Skip to content

Saturday, first week of Lent

February 19, 2005

Blessed Saturday!

Deuteronomy 26:16-19 (you have chosen God and He has chosen you, for holiness)
Psalm 119:1-8 “Happy are they who follow the law of the Lord”
+Matthew 5:43-48 (love your enemies as God loves His)

Yesterday we looked at handling anger. Today’s readings go the next step, by examining the way we treat those who rouse our anger: our enemies (we’re talking about human opposition here, not our ultimate, spiritual enemies).

First we are reminded that God has chosen us and we have chosen Him, and that obedience to His commands is part and parcel of this choosing. Breaking God’s commandment, by its very nature, is separating ourselves from God, rejecting our choice of Him. Sin makes us even more unlike God than we already are (which only highlights the monstrosity of the devil’s lie when he told Eve that sin would make her “like gods” -see Genesis 3:5).

Jesus tells us that we are to be like God, perfect as He is perfect. In this case He specifically says we are to be like God in our treatment of our enemies, doing good to them and praying for them. There are a number of layers to this. St. Augustine points out that doing good to our enemies doesn’t necessarily mean doing what our enemies want. “For not every one who spares is a friend, nor every one who chastises an enemy; it is better to love with severity, than to use lenity wherewith to deceive [see Proverbs 27:6]” (Augustine, Epistle, 93, 2). The writer of the letter to the Hebrews assures us that God chastises those He loves (Hebrews 12:5-6). This means that loving our enemies doesn’t exclude correcting them. However, that correction must be done for their eternal good, not our itch for revenge. Unless we’re directly responsible for their training (as their parents, for instance), it’s often safer to leave the correcting to someone else lest we be fooled by our own revenge-tainted motives.

Loving our enemies means doing what’s best for them, which ultimately means doing whatever will help them get to Heaven. It does not mean condoning or facilitating their sin, which will separate them from Heaven, but it does include meeting basic human needs for kindness and physical necessities.

For those who worry that doing good to our enemies will perpetuate their evil, Pseudo-Chrysostom and St. Augustine both point out that earthly goods don’t really benefit evil people. Evil people turn good things to their own destruction by their evil lives. Nor do earthly losses really harm the righteous. The righteous turn earthly losses into an increase of humility and other heavenly treasures by accepting their losses for love of God and offering them up in union with Jesus’ Passion. St. Francis was a good example of this. “If you took away his food, he fasted. If you took away his lodging, he found perfect joy in the cold and snow. If you abused him and told him he was no good, he agreed with you. If you took away his life, he became a martyr. The world could not force him to compromise.” -Fr. Michael Scanlan, TOR, Let the Fire Fall.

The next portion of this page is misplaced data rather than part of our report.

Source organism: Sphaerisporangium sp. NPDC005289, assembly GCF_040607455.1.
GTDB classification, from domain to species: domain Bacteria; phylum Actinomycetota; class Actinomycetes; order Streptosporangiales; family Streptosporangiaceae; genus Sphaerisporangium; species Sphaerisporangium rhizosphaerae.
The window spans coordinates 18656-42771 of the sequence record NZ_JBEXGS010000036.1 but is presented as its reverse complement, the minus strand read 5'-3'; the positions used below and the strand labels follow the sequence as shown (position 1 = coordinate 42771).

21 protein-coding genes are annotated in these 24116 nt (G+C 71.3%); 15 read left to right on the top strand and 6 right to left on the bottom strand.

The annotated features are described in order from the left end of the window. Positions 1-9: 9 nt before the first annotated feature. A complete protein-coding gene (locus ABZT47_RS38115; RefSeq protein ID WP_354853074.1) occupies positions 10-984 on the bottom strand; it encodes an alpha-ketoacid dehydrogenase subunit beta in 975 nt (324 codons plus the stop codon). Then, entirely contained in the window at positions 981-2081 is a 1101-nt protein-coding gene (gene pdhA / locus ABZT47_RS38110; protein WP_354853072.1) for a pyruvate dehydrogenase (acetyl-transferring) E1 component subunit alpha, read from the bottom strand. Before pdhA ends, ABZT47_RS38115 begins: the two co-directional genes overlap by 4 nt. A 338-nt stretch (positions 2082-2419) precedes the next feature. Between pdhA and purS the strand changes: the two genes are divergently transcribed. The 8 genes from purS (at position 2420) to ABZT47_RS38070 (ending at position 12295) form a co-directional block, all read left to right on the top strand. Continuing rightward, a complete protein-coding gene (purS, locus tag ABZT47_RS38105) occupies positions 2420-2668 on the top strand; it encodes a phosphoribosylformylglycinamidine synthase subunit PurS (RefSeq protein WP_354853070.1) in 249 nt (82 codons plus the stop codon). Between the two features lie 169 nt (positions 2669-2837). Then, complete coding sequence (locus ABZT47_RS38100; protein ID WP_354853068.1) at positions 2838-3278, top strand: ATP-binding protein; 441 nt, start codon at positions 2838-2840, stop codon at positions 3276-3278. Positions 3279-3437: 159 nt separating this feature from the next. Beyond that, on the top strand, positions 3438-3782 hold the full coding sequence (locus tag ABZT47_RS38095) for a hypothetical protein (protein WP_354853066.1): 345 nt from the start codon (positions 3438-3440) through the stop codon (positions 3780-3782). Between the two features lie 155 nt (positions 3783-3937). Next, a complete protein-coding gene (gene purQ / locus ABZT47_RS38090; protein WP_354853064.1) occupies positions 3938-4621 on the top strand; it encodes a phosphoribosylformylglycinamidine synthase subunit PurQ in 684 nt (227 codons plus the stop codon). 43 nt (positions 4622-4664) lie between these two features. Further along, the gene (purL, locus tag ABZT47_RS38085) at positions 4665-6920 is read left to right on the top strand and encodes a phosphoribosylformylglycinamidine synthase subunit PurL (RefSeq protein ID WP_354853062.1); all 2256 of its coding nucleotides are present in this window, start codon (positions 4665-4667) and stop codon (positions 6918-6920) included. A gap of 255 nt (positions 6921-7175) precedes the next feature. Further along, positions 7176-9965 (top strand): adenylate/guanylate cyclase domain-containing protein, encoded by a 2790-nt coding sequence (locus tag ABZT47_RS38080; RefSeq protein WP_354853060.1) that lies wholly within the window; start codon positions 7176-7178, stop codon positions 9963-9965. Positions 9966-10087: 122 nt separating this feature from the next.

As people who are called to holiness, like St. Francis, we are called to turn the very harm our enemies intend into spiritual treasure, not only for ourselves, but also for our enemies. Even as a fast adds emphasis to our prayer, accepting other forms of suffering for love of God does too. When we offer up the suffering our enemies inflict on us, joining it to prayer for their souls, we participate in God’s ultimate response to evil. We participate in redemption–in bringing good out of evil. After all, the ultimate way to prevent evil is to bring people to salvation, to have them fall in love with the Source of all goodness so that they will desire holiness and reject wickedness on their own. Then they stop being enemies! Our prayer, offered up with the sufferings our enemies provide us, can be turned to this ultimate good: their salvation. This is much more rewarding than any earthly revenge we might come up with, which would only perpetuate the cycle of evil. Besides, it makes us more like God, which was our goal in the first place!

This mentality, this way of responding to enemies doesn’t happen overnight. It takes time to sink in, time to become part of the way we approach life (especially angering situations, which are typically bad times for trying to think straight!). One mental exercise I’ve found helpful in helping that process along is to say to myself, “This is for my benefit,” whenever I encounter something I don’t like. I don’t have to understand how or why. I just have to trust God to mean what He said. “Now we know for those who love God, all things work together unto good” (Romans 8:28). All things, not just the things I like, are for my benefit. God would not have permitted this to happen unless it was ultimately for my good. That means I don’t have to defend myself against it. Rather, I need to cooperate with God as He brings good out of it for me. It’s very freeing. As I practise this with little things, it becomes easier to remember when more serious issues arise.

May we learn to participate in God’s work of redemption by turning our suffering into spiritual treasure.

No comments yet

Leave a Reply

Fill in your details below or click an icon to log in: Logo

You are commenting using your account. Log Out /  Change )

Google+ photo

You are commenting using your Google+ account. Log Out /  Change )

Twitter picture

You are commenting using your Twitter account. Log Out /  Change )

Facebook photo

You are commenting using your Facebook account. Log Out /  Change )


Connecting to %s

%d bloggers like this: